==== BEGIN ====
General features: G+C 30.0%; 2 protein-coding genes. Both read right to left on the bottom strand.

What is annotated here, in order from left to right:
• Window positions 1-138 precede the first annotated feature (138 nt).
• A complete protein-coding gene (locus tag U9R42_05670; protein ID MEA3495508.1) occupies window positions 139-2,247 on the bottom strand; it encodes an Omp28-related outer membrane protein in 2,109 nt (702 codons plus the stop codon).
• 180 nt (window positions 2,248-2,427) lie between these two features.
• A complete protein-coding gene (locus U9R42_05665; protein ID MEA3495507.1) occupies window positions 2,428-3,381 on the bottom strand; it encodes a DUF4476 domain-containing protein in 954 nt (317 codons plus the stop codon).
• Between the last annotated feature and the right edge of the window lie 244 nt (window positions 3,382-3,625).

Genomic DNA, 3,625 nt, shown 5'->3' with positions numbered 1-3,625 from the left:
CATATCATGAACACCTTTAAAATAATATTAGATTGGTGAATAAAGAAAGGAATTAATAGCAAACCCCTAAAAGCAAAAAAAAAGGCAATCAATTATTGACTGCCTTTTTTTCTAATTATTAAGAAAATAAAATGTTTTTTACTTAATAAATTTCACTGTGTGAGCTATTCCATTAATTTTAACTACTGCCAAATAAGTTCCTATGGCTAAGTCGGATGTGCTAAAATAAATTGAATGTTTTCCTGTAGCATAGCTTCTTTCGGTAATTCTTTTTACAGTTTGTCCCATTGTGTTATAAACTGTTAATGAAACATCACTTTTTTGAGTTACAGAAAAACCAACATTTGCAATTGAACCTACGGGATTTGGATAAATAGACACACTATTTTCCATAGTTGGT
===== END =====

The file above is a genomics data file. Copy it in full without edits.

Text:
General features: G+C 30.0%; 2 protein-coding genes. Both read right to left on the bottom strand.

What is annotated here, in order from left to right:
• Window positions 1-138 precede the first annotated feature (138 nt).
• A complete protein-coding gene (locus tag U9R42_05670; protein ID MEA3495508.1) occupies window positions 139-2,247 on the bottom strand; it encodes an Omp28-related outer membrane protein in 2,109 nt (702 codons plus the stop codon).
• 180 nt (window positions 2,248-2,427) lie between these two features.
• A complete protein-coding gene (locus U9R42_05665; protein ID MEA3495507.1) occupies window positions 2,428-3,381 on the bottom strand; it encodes a DUF4476 domain-containing protein in 954 nt (317 codons plus the stop codon).
• Between the last annotated feature and the right edge of the window lie 244 nt (window positions 3,382-3,625).

Genomic DNA, 3,625 nt, shown 5'->3' with positions numbered 1-3,625 from the left:
CATATCATGAACACCTTTAAAATAATATTAGATTGGTGAATAAAGAAAGGAATTAATAGCAAACCCCTAAAAGCAAAAAAAAAGGCAATCAATTATTGACTGCCTTTTTTTCTAATTATTAAGAAAATAAAATGTTTTTTACTTAATAAATTTCACTGTGTGAGCTATTCCATTAATTTTAACTACTGCCAAATAAGTTCCTATGGCTAAGTCGGATGTGCTAAAATAAATTGAATGTTTTCCTGTAGCATAGCTTCTTTCGGTAATTCTTTTTACAGTTTGTCCCATTGTGTTATAAACTGTTAATGAAACATCACTTTTTTGAGTTACAGAAAAACCAACATTTGCAATTGAACCTACGGGATTTGGATAAATAGACACACTATTTTCCATAGTTGGT